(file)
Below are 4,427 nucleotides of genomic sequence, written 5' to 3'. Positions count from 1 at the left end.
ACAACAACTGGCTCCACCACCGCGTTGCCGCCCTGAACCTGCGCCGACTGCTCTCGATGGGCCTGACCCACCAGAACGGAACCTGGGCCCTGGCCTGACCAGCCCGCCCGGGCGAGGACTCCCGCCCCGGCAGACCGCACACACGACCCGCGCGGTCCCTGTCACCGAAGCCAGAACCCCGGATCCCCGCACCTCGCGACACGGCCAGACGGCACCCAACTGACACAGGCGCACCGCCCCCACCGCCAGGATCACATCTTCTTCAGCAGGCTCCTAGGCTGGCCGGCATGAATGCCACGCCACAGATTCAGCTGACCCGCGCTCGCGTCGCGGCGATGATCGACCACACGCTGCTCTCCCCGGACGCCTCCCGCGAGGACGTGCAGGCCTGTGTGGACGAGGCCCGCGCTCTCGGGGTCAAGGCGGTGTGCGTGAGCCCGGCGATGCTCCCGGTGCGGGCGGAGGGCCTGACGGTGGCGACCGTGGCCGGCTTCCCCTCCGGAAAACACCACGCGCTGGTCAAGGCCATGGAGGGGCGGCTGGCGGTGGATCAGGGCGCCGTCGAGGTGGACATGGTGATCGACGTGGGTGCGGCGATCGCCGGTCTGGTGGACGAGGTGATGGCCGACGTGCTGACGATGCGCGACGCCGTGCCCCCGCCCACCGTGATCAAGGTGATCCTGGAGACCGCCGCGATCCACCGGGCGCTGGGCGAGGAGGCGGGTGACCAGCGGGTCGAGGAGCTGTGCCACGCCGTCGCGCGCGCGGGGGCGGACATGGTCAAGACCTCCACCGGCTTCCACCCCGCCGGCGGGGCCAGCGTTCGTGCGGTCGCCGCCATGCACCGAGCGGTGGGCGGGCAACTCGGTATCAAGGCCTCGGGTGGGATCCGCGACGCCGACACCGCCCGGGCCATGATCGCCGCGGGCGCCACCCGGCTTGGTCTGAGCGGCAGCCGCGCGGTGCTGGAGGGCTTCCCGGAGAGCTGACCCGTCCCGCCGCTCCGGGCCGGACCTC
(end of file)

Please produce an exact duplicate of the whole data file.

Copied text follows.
Below are 4,427 nucleotides of genomic sequence, written 5' to 3'. Positions count from 1 at the left end.
ACAACAACTGGCTCCACCACCGCGTTGCCGCCCTGAACCTGCGCCGACTGCTCTCGATGGGCCTGACCCACCAGAACGGAACCTGGGCCCTGGCCTGACCAGCCCGCCCGGGCGAGGACTCCCGCCCCGGCAGACCGCACACACGACCCGCGCGGTCCCTGTCACCGAAGCCAGAACCCCGGATCCCCGCACCTCGCGACACGGCCAGACGGCACCCAACTGACACAGGCGCACCGCCCCCACCGCCAGGATCACATCTTCTTCAGCAGGCTCCTAGGCTGGCCGGCATGAATGCCACGCCACAGATTCAGCTGACCCGCGCTCGCGTCGCGGCGATGATCGACCACACGCTGCTCTCCCCGGACGCCTCCCGCGAGGACGTGCAGGCCTGTGTGGACGAGGCCCGCGCTCTCGGGGTCAAGGCGGTGTGCGTGAGCCCGGCGATGCTCCCGGTGCGGGCGGAGGGCCTGACGGTGGCGACCGTGGCCGGCTTCCCCTCCGGAAAACACCACGCGCTGGTCAAGGCCATGGAGGGGCGGCTGGCGGTGGATCAGGGCGCCGTCGAGGTGGACATGGTGATCGACGTGGGTGCGGCGATCGCCGGTCTGGTGGACGAGGTGATGGCCGACGTGCTGACGATGCGCGACGCCGTGCCCCCGCCCACCGTGATCAAGGTGATCCTGGAGACCGCCGCGATCCACCGGGCGCTGGGCGAGGAGGCGGGTGACCAGCGGGTCGAGGAGCTGTGCCACGCCGTCGCGCGCGCGGGGGCGGACATGGTCAAGACCTCCACCGGCTTCCACCCCGCCGGCGGGGCCAGCGTTCGTGCGGTCGCCGCCATGCACCGAGCGGTGGGCGGGCAACTCGGTATCAAGGCCTCGGGTGGGATCCGCGACGCCGACACCGCCCGGGCCATGATCGCCGCGGGCGCCACCCGGCTTGGTCTGAGCGGCAGCCGCGCGGTGCTGGAGGGCTTCCCGGAGAGCTGACCCGTCCCGCCGCTCCGGGCCGGACCTC